Global oil demand is set for a rebound between now and the end of next year, with consumption expected to rise from current levels by as much as 8 million barrels per day (bpd) by end-2022, according to the world’s largest independent oil trader, Vitol Group.
“We will need all eight cylinders to get through 2022,” Vitol’s chief executive Russell Hardy told Bloomberg in an interview published on Tuesday.
Currently, oil demand is somewhere 3.5 million bpd below the “normal” levels of 2019, when consumption was around 100 million bpd, according to Hardy.
But reopening economies and Asian demand are set to support a strong demand rebound by the end of this year and into 2022, Hardy said. Demand for jet fuel will recover more slowly than other oil products and would still be 1.5 million bpd below 2019 levels by year end. Still, a surge in other products, especially in petrochemicals, will offset the lag in jet fuel demand recovery, Vitol’s executive told Bloomberg.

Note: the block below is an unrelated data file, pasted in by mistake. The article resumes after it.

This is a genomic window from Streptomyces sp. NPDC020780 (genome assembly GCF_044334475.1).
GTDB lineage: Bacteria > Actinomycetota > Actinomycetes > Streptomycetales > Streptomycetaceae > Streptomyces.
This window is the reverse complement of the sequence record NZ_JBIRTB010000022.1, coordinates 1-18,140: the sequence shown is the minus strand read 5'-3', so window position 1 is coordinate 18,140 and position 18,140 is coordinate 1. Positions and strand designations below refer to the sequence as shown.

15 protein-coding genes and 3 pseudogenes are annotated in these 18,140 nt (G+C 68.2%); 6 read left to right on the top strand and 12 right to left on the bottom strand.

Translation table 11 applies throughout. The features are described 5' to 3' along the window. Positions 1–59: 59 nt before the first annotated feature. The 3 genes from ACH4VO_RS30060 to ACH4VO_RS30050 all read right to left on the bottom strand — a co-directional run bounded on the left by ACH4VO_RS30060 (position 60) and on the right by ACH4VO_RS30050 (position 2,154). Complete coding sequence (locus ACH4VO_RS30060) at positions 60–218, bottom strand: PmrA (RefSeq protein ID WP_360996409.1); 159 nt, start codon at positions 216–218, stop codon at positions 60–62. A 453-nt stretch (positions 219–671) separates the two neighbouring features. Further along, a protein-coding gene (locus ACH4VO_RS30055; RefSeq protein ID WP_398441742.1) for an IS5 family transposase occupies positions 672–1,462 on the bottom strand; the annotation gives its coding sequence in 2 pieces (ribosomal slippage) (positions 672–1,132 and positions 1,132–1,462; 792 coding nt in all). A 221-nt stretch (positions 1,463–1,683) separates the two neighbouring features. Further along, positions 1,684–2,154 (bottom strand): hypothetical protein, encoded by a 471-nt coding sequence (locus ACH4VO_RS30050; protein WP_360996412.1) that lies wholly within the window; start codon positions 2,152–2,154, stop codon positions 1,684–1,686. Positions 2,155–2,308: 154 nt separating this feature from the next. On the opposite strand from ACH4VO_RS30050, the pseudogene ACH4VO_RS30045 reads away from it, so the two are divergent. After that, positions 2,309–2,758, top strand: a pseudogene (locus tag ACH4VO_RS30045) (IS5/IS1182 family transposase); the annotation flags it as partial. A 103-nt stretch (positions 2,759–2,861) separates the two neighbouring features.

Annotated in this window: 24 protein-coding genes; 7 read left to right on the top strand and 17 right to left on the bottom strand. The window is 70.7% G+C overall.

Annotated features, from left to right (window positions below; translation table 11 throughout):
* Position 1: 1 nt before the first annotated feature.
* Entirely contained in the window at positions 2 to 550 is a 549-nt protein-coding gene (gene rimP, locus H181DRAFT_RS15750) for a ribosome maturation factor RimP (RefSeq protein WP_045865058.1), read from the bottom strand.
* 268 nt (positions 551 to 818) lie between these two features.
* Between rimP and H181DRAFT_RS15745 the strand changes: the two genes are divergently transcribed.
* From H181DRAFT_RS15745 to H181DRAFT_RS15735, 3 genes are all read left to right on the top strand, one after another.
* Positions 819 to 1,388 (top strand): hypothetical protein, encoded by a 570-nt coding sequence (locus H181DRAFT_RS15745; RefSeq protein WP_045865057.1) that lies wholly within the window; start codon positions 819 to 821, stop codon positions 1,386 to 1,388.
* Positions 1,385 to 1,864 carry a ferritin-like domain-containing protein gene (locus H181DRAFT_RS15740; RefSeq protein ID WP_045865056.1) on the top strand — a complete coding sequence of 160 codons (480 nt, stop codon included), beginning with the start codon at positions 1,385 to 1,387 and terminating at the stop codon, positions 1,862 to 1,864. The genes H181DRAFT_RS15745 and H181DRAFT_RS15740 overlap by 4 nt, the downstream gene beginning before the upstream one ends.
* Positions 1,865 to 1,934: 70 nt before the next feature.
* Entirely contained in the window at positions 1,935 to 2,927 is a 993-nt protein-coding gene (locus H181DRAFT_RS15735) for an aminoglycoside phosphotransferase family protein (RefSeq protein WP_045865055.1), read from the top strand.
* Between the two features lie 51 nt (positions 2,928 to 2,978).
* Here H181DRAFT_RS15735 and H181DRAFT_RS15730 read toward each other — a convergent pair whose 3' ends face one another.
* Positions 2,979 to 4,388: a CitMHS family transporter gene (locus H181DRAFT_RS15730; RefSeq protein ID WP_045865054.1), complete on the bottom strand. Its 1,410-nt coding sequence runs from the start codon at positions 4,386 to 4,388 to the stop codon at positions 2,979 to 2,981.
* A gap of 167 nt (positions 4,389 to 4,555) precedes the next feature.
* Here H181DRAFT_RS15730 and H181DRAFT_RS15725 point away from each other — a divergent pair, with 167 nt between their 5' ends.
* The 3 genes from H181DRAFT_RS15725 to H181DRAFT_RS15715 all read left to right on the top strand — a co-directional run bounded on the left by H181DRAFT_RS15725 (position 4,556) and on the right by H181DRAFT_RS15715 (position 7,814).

The record oil surplus of 1 billion barrels amassed last year is already more than halfway drained, Hardy said. At the current pace of drawdowns of 2 million bpd, the remaining excess oil stocks will be depleted by the end of the third quarter this year, even with the planned OPEC+ increase in production of 2 million bpd through July, Hardy told Bloomberg.
Vitol’s view on the oil glut is similar to that of other forecasters and analysts, who say that the end of the excess inventories is in sight.
For the rest of this year, OPEC+ will continue to be the market manager, and it would be up to the alliance to ensure a balanced market with demand surging, because the group holds the largest spare capacity, Hardy told Bloomberg.
“That’s going to come from OPEC because there is no other massive expansion coming because there is generally capital discipline across the West,” Hardy said.
By Tsvetana Paraskova for Oilprice.com
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By the second half of 2022 and the first quarter of 2023 we may even see $100 oil triggered by a global supply-deficit estimated at 10.0 mbd.
Dr Mamdouh G Salameh
International Oil Economist
Visiting Professor of Energy Economics at ESCP Europe Business School, London